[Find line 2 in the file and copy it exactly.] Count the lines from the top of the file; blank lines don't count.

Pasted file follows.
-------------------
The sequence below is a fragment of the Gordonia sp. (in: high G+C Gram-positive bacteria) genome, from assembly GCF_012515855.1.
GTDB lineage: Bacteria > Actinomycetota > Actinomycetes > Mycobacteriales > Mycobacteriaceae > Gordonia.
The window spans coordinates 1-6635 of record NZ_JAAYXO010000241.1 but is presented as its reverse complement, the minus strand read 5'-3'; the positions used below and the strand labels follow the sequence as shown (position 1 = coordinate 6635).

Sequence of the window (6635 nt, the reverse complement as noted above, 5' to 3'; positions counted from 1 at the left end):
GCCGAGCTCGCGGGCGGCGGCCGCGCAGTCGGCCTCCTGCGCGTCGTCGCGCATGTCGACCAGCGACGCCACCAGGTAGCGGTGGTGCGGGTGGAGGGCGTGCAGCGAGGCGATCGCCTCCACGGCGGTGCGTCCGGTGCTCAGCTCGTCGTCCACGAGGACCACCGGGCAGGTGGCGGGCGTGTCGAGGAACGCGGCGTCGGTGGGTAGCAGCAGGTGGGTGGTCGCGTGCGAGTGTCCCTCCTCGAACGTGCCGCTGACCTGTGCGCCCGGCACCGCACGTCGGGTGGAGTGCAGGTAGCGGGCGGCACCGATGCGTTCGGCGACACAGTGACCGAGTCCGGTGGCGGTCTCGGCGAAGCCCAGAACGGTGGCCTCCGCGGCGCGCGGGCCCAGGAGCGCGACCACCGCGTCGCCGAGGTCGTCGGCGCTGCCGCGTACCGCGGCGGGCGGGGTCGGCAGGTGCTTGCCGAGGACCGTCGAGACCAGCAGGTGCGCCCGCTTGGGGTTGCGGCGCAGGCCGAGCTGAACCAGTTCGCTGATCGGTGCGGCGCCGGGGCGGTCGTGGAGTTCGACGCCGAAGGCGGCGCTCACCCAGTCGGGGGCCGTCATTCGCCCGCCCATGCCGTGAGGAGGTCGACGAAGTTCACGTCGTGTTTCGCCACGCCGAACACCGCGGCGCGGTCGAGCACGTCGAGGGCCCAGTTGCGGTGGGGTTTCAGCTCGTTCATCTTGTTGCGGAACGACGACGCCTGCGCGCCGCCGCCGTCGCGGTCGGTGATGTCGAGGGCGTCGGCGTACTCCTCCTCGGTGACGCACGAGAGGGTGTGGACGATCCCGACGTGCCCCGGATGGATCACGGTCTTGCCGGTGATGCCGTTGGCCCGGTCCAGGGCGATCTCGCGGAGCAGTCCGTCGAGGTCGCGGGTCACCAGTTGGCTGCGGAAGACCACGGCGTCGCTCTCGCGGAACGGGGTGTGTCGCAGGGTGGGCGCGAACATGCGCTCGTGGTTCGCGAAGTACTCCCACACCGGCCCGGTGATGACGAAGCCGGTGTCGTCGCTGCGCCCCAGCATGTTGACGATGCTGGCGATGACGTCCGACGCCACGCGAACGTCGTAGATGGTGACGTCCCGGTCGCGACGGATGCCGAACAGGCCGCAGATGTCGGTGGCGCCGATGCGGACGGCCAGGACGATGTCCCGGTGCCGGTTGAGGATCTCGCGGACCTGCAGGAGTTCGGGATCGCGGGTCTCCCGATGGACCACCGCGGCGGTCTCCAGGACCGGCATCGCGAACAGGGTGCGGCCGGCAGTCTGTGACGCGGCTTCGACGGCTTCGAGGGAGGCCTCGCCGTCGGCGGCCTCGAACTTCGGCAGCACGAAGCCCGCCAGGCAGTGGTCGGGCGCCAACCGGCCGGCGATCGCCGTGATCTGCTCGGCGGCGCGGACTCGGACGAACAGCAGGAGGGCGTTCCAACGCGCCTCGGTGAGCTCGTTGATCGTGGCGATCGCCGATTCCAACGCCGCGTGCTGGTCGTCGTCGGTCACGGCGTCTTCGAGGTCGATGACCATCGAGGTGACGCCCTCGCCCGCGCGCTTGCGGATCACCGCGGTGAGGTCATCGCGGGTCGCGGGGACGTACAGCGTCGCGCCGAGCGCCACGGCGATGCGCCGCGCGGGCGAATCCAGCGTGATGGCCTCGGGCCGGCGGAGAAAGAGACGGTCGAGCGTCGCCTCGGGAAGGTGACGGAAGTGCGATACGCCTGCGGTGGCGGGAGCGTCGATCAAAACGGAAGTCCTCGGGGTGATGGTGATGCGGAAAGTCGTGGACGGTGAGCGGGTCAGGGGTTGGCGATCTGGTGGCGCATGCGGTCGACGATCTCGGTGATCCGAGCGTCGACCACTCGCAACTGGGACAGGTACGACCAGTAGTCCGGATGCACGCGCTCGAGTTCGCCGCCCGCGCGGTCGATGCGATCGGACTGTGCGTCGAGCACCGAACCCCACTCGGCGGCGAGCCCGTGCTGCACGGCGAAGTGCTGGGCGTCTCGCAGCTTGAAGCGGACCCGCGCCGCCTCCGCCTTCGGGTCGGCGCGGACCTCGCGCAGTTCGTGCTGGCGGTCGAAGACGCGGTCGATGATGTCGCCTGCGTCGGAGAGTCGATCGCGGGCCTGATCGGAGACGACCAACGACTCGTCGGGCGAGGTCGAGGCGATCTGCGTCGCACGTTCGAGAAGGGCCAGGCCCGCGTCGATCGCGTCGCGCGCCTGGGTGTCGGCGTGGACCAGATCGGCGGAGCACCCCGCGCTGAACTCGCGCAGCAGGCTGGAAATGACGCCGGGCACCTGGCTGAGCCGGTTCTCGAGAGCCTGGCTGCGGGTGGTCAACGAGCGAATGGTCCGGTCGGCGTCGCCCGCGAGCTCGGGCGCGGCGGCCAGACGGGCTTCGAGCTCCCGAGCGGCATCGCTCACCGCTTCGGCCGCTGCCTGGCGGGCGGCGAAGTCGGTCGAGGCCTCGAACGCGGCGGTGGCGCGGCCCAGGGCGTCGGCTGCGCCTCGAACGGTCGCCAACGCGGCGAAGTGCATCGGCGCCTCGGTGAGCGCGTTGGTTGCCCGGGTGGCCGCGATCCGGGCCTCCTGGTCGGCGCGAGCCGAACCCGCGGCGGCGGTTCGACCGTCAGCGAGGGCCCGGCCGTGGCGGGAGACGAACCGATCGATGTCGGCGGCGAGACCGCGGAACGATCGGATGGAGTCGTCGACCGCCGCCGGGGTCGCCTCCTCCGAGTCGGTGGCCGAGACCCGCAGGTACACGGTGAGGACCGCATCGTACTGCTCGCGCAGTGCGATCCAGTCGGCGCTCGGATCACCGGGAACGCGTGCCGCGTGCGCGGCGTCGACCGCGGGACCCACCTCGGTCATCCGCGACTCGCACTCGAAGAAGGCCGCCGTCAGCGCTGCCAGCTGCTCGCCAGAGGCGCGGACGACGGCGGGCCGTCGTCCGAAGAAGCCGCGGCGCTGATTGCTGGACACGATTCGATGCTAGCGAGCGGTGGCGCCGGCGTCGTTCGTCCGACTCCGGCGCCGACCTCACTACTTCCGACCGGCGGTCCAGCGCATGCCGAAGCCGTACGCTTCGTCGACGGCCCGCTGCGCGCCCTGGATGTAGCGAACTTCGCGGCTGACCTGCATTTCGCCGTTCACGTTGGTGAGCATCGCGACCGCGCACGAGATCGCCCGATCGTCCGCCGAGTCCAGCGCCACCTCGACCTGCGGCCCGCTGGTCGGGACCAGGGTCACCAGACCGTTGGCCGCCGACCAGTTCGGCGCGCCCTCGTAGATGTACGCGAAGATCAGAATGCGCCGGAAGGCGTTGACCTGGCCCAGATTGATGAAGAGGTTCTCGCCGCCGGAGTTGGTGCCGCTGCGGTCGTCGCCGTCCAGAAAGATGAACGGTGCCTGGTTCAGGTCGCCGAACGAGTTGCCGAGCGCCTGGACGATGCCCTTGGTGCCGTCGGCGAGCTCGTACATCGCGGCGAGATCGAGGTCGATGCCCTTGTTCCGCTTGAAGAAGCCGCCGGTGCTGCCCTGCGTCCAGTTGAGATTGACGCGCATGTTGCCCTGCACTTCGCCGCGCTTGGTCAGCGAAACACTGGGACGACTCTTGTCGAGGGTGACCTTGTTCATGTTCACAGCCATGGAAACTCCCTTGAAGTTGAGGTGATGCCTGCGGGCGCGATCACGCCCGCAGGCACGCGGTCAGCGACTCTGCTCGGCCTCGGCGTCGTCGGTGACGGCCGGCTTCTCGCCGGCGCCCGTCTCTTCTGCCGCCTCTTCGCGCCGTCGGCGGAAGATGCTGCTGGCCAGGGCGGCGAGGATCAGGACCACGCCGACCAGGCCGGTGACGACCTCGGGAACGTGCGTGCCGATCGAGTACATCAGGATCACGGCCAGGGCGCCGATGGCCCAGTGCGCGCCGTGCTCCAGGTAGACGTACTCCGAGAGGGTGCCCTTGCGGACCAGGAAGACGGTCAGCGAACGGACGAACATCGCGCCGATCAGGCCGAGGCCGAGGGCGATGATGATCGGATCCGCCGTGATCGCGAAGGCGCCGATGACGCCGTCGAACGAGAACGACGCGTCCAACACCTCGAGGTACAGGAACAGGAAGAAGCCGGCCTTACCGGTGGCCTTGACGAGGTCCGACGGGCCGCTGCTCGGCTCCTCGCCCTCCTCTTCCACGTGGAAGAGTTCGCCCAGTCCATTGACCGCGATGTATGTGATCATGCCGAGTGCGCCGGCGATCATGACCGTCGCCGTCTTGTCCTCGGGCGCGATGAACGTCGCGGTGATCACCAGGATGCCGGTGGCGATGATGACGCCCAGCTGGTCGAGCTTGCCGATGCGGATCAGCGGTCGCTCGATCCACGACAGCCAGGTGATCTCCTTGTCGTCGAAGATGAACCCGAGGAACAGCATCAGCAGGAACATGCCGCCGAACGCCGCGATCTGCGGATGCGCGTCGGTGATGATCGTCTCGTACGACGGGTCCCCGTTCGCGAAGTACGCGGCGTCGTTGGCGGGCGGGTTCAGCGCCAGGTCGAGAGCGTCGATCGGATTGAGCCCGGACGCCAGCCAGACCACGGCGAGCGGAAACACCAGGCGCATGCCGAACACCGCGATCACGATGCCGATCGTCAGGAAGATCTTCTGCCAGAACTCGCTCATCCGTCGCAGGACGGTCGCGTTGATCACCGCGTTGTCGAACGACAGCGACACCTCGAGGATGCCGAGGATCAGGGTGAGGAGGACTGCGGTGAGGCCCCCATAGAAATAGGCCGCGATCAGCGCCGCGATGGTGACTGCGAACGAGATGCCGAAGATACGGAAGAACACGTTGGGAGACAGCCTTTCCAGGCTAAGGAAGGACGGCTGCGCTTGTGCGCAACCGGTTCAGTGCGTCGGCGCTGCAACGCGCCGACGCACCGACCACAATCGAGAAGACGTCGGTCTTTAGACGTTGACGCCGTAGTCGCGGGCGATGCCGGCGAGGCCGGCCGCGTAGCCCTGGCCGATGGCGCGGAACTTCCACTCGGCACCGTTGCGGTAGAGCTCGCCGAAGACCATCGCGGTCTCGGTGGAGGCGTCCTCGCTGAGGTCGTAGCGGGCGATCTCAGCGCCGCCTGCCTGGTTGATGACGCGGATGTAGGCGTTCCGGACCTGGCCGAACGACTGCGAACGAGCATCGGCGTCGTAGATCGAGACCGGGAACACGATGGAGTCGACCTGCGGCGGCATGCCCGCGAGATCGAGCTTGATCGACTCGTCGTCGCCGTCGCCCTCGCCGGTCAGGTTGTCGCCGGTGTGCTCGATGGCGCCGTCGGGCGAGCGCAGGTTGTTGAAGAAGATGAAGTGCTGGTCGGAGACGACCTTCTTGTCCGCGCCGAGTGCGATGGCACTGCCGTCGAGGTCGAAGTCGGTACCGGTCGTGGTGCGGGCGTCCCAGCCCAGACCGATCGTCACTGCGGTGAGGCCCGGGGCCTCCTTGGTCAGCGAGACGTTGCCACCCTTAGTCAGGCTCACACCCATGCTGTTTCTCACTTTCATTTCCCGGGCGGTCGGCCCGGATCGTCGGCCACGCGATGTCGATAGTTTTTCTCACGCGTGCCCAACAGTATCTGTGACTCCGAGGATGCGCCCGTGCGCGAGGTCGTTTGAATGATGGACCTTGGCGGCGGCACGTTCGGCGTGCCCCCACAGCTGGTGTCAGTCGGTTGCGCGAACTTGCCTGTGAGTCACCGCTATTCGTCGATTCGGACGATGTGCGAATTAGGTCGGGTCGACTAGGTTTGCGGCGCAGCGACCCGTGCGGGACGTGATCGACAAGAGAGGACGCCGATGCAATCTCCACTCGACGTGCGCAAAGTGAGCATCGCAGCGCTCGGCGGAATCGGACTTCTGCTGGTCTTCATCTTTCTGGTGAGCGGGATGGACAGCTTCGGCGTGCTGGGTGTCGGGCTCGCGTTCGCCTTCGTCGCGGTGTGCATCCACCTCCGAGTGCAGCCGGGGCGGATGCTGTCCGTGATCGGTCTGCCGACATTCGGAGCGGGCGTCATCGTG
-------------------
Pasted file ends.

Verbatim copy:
GTDB lineage: Bacteria > Actinomycetota > Actinomycetes > Mycobacteriales > Mycobacteriaceae > Gordonia.